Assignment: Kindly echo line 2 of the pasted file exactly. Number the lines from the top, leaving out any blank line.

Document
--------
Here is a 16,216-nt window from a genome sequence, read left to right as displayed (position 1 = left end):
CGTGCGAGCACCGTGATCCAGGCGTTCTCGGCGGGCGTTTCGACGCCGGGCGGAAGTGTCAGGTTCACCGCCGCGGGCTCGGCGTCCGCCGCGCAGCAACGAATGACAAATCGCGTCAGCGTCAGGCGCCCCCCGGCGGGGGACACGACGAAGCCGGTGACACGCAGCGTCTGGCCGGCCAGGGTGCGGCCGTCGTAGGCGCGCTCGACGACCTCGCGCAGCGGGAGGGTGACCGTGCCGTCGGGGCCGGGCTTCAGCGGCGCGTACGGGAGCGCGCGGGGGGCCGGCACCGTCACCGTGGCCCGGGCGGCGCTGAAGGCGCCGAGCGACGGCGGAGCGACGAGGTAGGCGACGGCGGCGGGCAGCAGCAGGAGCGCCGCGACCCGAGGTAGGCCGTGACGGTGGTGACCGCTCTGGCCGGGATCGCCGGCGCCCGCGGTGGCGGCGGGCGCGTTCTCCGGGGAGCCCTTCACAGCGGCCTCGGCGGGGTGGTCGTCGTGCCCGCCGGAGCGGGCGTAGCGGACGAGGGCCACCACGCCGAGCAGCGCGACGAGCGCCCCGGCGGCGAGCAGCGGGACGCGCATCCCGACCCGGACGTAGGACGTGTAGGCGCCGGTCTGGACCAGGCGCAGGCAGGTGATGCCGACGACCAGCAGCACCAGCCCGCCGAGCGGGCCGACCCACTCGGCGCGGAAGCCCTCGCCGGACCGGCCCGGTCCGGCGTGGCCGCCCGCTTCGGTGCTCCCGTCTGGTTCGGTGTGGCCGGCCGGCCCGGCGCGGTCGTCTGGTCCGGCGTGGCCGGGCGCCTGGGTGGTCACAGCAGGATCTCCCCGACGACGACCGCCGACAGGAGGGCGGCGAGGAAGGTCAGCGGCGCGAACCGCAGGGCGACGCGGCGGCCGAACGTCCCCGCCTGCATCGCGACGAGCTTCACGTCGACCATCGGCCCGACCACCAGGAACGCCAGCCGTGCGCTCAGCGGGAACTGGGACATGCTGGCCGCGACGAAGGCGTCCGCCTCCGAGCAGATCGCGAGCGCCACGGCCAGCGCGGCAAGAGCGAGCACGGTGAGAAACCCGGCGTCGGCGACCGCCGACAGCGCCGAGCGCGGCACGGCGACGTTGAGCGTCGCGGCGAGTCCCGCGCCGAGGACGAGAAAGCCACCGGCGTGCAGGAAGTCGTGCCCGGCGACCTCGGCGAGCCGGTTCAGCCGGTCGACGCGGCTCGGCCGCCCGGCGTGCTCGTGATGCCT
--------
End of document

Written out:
CGTGCGAGCACCGTGATCCAGGCGTTCTCGGCGGGCGTTTCGACGCCGGGCGGAAGTGTCAGGTTCACCGCCGCGGGCTCGGCGTCCGCCGCGCAGCAACGAATGACAAATCGCGTCAGCGTCAGGCGCCCCCCGGCGGGGGACACGACGAAGCCGGTGACACGCAGCGTCTGGCCGGCCAGGGTGCGGCCGTCGTAGGCGCGCTCGACGACCTCGCGCAGCGGGAGGGTGACCGTGCCGTCGGGGCCGGGCTTCAGCGGCGCGTACGGGAGCGCGCGGGGGGCCGGCACCGTCACCGTGGCCCGGGCGGCGCTGAAGGCGCCGAGCGACGGCGGAGCGACGAGGTAGGCGACGGCGGCGGGCAGCAGCAGGAGCGCCGCGACCCGAGGTAGGCCGTGACGGTGGTGACCGCTCTGGCCGGGATCGCCGGCGCCCGCGGTGGCGGCGGGCGCGTTCTCCGGGGAGCCCTTCACAGCGGCCTCGGCGGGGTGGTCGTCGTGCCCGCCGGAGCGGGCGTAGCGGACGAGGGCCACCACGCCGAGCAGCGCGACGAGCGCCCCGGCGGCGAGCAGCGGGACGCGCATCCCGACCCGGACGTAGGACGTGTAGGCGCCGGTCTGGACCAGGCGCAGGCAGGTGATGCCGACGACCAGCAGCACCAGCCCGCCGAGCGGGCCGACCCACTCGGCGCGGAAGCCCTCGCCGGACCGGCCCGGTCCGGCGTGGCCGCCCGCTTCGGTGCTCCCGTCTGGTTCGGTGTGGCCGGCCGGCCCGGCGCGGTCGTCTGGTCCGGCGTGGCCGGGCGCCTGGGTGGTCACAGCAGGATCTCCCCGACGACGACCGCCGACAGGAGGGCGGCGAGGAAGGTCAGCGGCGCGAACCGCAGGGCGACGCGGCGGCCGAACGTCCCCGCCTGCATCGCGACGAGCTTCACGTCGACCATCGGCCCGACCACCAGGAACGCCAGCCGTGCGCTCAGCGGGAACTGGGACATGCTGGCCGCGACGAAGGCGTCCGCCTCCGAGCAGATCGCGAGCGCCACGGCCAGCGCGGCAAGAGCGAGCACGGTGAGAAACCCGGCGTCGGCGACCGCCGACAGCGCCGAGCGCGGCACGGCGACGTTGAGCGTCGCGGCGAGTCCCGCGCCGAGGACGAGAAAGCCACCGGCGTGCAGGAAGTCGTGCCCGGCGACCTCGGCGAGCCGGTTCAGCCGGTCGACGCGGCTCGGCCGCCCGGCGTGCTCGTGATGCCT